A new liberal art

Richard Buchanan’s 1992 paper “Wicked Problems in Design Thinking” is some of the best scholarship I’ve come across. Buchanan argues that design is neither art nor science but its own way of understanding aspects of the world: a new liberal art of technological culture.

Buchanan’s aim is to further the understanding of design as a new liberal art of technological culture, and part of this hinges on the word “technology” which Buchanan argues has a richer meaning than “hardware”.

“Most people continue to think of technology in terms of its product rather than its form as a discipline of systematic thinking. They regard technology as things and machines, observing with concern that the machines of our culture often appear out of human control, threatening to trap and enslave rather than liberate. But there was a time in a earlier period of Western culture when technology was a human activity operating throughout the liberal arts.”

Buchanan says that every liberal art had a technologia, a systematic discipline. “To possess that technology or discipline of thinking was to possess the liberal art, to be human, and to be free in seeking one’s place in the world”.

“Design also has a technologia, and it is manifested in the plan for every new product. The plan is an argument, reflecting the deliberations of designer and their efforts to integrate knowledge in new ways, suited to specific circumstances and needs. […] Argument in design thinking moves toward the concrete interplay and interconnection of signs, things, actions and thoughts. Every sketch, blueprint, flow diagram, graph, three-dimensional model, or other product proposal is an example of such argumentation.”

Akrich made a similar point, in the same year as Buchanan, in one of my favourite quotes about designers:

“Designers thus define actors with specific tastes, competencies, motives, aspirations, political prejudices, and the rest, and they assume that morality, technology, science, and economy will evolve in particular ways. A large part of the work of innovators is that of “inscribing” this vision of (or prediction about) the world in the technical content of the new object.”

Possible, necessary, contingent…

Buchanan argues that different design professions use different kinds of argument. He says that industrial design

“tends to stress what is possible in the conception and planning of products; engineering tends to stress what is necessary in considering materials, mechanisms, structures and systems; while marketing tends to stress what iscontingent in the changing attitudes and preferences of potential users.”

These different modalities, Buchanan says, are why these three imporant professions, which all use design thinking, are often “irreconcilably different from each other”.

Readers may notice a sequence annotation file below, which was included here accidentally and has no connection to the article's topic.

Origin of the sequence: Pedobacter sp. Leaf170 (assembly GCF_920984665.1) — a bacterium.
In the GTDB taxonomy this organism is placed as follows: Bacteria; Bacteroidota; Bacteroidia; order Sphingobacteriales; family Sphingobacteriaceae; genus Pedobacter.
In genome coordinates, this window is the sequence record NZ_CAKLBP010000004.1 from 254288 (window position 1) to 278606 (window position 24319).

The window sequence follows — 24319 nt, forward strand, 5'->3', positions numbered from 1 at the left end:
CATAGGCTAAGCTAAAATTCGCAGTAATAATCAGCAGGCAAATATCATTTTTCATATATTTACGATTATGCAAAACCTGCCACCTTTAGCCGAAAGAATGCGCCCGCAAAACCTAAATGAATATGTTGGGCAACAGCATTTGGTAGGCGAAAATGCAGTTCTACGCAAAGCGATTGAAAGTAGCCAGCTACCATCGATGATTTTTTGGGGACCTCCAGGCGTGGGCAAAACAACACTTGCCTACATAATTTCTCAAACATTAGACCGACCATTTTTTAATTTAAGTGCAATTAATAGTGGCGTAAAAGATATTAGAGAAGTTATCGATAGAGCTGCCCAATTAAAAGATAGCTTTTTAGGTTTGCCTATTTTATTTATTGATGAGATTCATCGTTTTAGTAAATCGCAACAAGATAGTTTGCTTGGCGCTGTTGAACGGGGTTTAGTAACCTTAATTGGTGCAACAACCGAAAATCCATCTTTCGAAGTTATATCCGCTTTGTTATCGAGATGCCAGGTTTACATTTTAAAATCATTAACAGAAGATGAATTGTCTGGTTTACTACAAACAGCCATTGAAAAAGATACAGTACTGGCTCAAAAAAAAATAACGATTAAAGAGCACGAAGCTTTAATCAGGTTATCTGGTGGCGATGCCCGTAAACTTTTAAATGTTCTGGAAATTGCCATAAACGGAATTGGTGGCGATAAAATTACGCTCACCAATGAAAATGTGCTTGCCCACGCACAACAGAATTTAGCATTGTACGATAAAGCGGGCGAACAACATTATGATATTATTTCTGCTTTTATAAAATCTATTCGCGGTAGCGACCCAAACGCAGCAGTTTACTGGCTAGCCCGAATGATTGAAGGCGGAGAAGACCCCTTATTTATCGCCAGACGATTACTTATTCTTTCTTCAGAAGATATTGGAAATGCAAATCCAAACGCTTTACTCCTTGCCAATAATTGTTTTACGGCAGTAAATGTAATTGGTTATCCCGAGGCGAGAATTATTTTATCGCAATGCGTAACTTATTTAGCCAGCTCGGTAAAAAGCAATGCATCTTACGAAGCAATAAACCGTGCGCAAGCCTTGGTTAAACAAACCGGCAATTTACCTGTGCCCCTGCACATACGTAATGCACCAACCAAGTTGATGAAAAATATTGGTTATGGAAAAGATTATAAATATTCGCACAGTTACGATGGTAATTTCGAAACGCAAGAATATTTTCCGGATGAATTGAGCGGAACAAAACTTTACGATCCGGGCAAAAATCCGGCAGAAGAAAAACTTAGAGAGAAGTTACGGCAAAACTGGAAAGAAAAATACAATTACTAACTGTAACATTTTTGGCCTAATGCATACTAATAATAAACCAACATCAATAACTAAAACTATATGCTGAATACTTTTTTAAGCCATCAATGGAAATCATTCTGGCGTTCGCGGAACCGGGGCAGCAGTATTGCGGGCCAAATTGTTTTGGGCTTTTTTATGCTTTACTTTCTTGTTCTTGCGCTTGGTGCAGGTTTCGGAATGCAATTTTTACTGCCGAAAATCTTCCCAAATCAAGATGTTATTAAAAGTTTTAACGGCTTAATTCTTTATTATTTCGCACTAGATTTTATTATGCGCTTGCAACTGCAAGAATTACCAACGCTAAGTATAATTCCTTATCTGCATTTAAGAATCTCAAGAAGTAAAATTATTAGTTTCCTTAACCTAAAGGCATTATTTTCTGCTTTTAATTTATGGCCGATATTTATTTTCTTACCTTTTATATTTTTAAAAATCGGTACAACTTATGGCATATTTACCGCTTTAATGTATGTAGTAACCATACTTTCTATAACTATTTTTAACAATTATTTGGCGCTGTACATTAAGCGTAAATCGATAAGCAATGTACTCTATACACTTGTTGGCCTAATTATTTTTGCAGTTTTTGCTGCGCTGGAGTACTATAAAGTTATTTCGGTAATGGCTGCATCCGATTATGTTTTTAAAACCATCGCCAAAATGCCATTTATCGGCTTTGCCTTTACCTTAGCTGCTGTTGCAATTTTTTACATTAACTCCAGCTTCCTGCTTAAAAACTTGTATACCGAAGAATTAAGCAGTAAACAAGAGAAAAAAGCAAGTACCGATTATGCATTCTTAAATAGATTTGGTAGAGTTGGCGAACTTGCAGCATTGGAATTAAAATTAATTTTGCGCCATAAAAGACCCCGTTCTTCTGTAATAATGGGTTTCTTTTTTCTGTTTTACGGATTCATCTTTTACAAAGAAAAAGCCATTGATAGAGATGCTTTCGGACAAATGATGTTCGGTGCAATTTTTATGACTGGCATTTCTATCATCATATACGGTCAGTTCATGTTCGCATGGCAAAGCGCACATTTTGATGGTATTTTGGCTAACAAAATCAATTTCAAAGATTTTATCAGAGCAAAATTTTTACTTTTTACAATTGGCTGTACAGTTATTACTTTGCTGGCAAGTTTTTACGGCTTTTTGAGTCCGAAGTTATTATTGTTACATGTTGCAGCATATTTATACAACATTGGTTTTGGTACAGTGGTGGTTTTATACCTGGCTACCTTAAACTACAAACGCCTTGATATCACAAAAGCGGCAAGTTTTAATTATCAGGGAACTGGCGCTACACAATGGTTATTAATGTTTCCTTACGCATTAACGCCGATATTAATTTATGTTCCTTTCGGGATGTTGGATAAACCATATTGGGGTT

…and impossible

But, he also says that

“the new liberal art of design thinking is turning towards to modality of impossibility. It points, for example, toward the impossibility of rigid boundaries between industrial design, engineering and marketing. It points toward the impossibility of relying on any one of the sciences (natural, social or humanistic) for adequate solutions to what are the inherently wicked problems of design thinking.”

And, says Buchanan, “that what many people call ‘impossible’ may actually only be a limitation of imagination that can be overcome by better design thinking” which is not a new technological solution, but “new integration of signs, things, actions and environments that address the concrete needs and values of human beings in diverse circumstances”.

He concludes:

A common discipline of design thinking—more than the particular products created by that discipline today—is changing our culture, not only in its external manifestations but in its internal character.

I’ve been working through this paper for several weeks now. I’ve barely scratched the surface of Buchanan’s argument in this post. I’m not sure I completely agree with Buchanan on every point he makes, but I think I’m beginning to understand what he says.

The idea of a technologia is interesting and worth following up. Buchanan’s descriptions of how the arguements designers make are costrucuted through placements is very interesting. I’m not completely sure that design is as much a way of understanding the world as it is a way of turning understanding into arguments. And I’m not clear about how much of Buchanan’s design thinking takes place in the designers head and how much takes place in the doing of design.

Nonetheless, “Wicked Problems in Design Thinking” is the best argument, description, and exposition I’ve come across that tries to describe what exactly design is. If you’re interested in any aspect of design, consider this my recommendation to you.


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